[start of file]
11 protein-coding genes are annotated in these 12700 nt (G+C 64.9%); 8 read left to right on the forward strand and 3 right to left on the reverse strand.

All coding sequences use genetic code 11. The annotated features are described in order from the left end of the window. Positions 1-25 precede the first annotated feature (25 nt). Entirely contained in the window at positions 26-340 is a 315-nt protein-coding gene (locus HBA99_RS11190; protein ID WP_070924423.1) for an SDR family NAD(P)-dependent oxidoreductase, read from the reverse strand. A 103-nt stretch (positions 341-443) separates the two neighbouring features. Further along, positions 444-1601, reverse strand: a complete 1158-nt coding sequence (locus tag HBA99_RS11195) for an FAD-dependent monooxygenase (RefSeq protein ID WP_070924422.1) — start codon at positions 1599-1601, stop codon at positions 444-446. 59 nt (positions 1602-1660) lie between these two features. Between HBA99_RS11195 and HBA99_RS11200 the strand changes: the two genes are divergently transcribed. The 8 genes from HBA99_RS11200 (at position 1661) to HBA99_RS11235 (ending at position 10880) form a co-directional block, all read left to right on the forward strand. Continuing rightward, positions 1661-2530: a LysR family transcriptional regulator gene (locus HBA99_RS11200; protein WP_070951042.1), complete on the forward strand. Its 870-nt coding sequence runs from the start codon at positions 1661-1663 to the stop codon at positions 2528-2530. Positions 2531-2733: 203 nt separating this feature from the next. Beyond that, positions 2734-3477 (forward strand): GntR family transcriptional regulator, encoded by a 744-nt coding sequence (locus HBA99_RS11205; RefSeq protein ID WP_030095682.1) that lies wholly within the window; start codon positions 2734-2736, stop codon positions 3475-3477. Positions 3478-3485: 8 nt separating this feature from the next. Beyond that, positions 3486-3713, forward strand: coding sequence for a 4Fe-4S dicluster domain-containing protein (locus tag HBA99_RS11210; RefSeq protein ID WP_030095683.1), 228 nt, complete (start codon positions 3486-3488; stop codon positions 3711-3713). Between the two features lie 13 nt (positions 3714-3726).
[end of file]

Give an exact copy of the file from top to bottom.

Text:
11 protein-coding genes are annotated in these 12700 nt (G+C 64.9%); 8 read left to right on the forward strand and 3 right to left on the reverse strand.

All coding sequences use genetic code 11. The annotated features are described in order from the left end of the window. Positions 1-25 precede the first annotated feature (25 nt). Entirely contained in the window at positions 26-340 is a 315-nt protein-coding gene (locus HBA99_RS11190; protein ID WP_070924423.1) for an SDR family NAD(P)-dependent oxidoreductase, read from the reverse strand. A 103-nt stretch (positions 341-443) separates the two neighbouring features. Further along, positions 444-1601, reverse strand: a complete 1158-nt coding sequence (locus tag HBA99_RS11195) for an FAD-dependent monooxygenase (RefSeq protein ID WP_070924422.1) — start codon at positions 1599-1601, stop codon at positions 444-446. 59 nt (positions 1602-1660) lie between these two features. Between HBA99_RS11195 and HBA99_RS11200 the strand changes: the two genes are divergently transcribed. The 8 genes from HBA99_RS11200 (at position 1661) to HBA99_RS11235 (ending at position 10880) form a co-directional block, all read left to right on the forward strand. Continuing rightward, positions 1661-2530: a LysR family transcriptional regulator gene (locus HBA99_RS11200; protein WP_070951042.1), complete on the forward strand. Its 870-nt coding sequence runs from the start codon at positions 1661-1663 to the stop codon at positions 2528-2530. Positions 2531-2733: 203 nt separating this feature from the next. Beyond that, positions 2734-3477 (forward strand): GntR family transcriptional regulator, encoded by a 744-nt coding sequence (locus HBA99_RS11205; RefSeq protein ID WP_030095682.1) that lies wholly within the window; start codon positions 2734-2736, stop codon positions 3475-3477. Positions 3478-3485: 8 nt separating this feature from the next. Beyond that, positions 3486-3713, forward strand: coding sequence for a 4Fe-4S dicluster domain-containing protein (locus tag HBA99_RS11210; RefSeq protein ID WP_030095683.1), 228 nt, complete (start codon positions 3486-3488; stop codon positions 3711-3713). Between the two features lie 13 nt (positions 3714-3726).